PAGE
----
The ability to look up, not down, opens up opportunities to do things better, quicker, more effectively than before.
What do you see as the biggest challenges you have to face as an IoT designer and manufacturer?
Hviid: The imagination is limitless, but creating new technologies that have never existed before is hard.
It took two years of development to bring The Dash to market after our Kickstarter. This includes a 12-month period from showing a prototype at CES 2015, to retail in early 2016. It’s not easy to build a device that incorporates many different components, including Bluetooth, sensors, microphones and internal storage, especially one the size of your fingernail.
Figure 2: The first years
There was an entirely different challenge once we hit the market last year. Was the product we produced of practical use to the consumer? For us, Bluetooth was an important part of The Dash, but we didn’t realize how important it was until hearing from our backers, reviewers and other Bragi fans. Then we took that advice and incorporated improvements into Bragi OS 2.0 and 2.1 software, not to mention The Headphone.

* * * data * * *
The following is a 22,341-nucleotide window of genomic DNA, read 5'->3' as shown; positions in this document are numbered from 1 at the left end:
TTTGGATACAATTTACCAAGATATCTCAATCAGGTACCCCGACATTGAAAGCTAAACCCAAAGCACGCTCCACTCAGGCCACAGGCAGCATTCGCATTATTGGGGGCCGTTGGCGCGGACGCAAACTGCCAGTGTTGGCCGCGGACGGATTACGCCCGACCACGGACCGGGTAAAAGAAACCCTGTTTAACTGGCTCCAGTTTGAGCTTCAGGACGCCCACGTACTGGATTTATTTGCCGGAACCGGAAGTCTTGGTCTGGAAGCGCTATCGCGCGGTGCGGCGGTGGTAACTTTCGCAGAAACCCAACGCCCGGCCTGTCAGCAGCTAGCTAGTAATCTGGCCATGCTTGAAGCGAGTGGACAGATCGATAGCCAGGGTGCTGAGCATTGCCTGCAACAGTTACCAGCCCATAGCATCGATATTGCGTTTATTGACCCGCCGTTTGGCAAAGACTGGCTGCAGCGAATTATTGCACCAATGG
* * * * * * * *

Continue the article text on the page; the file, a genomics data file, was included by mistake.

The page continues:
How has the partnership with IBM and the use of Watson IoT Platform helped you to move the needle forward for your business?
Darko Dragicevic (Bragi’s EVP of Partners and Solutions): Credibility and exposure. IBM has been, and will continue to be one of the world’s most innovative brands. Aligning Bragi’s vision with Watson IoT created a great deal of excitement for backers and supporters, many of whom bought into our vision way back in 2014. The partnership also symbolizes differentiation between Bragi and the rest of the market. It lends credibility to the idea that we’re not here to just make headphones, but a device that changes the way humans interact with technology. For our team, there was also great reward in knowing a company as prestigious as IBM had come to appreciate what we’ve built. That may be the greatest perk of the relationship.
Figure 3: Bragi and Watson IoT
How will cognitive set your hearables apart in the market place?
Hviid: Cognitive is one of the big reasons why many experts believe hearables could be a $20 billion industry by 2020. The opportunity for cognitive to expand hearables from a consumer product focused on music and streaming audio, to B2B, industrial and med-tech use cases will help drive that market growth.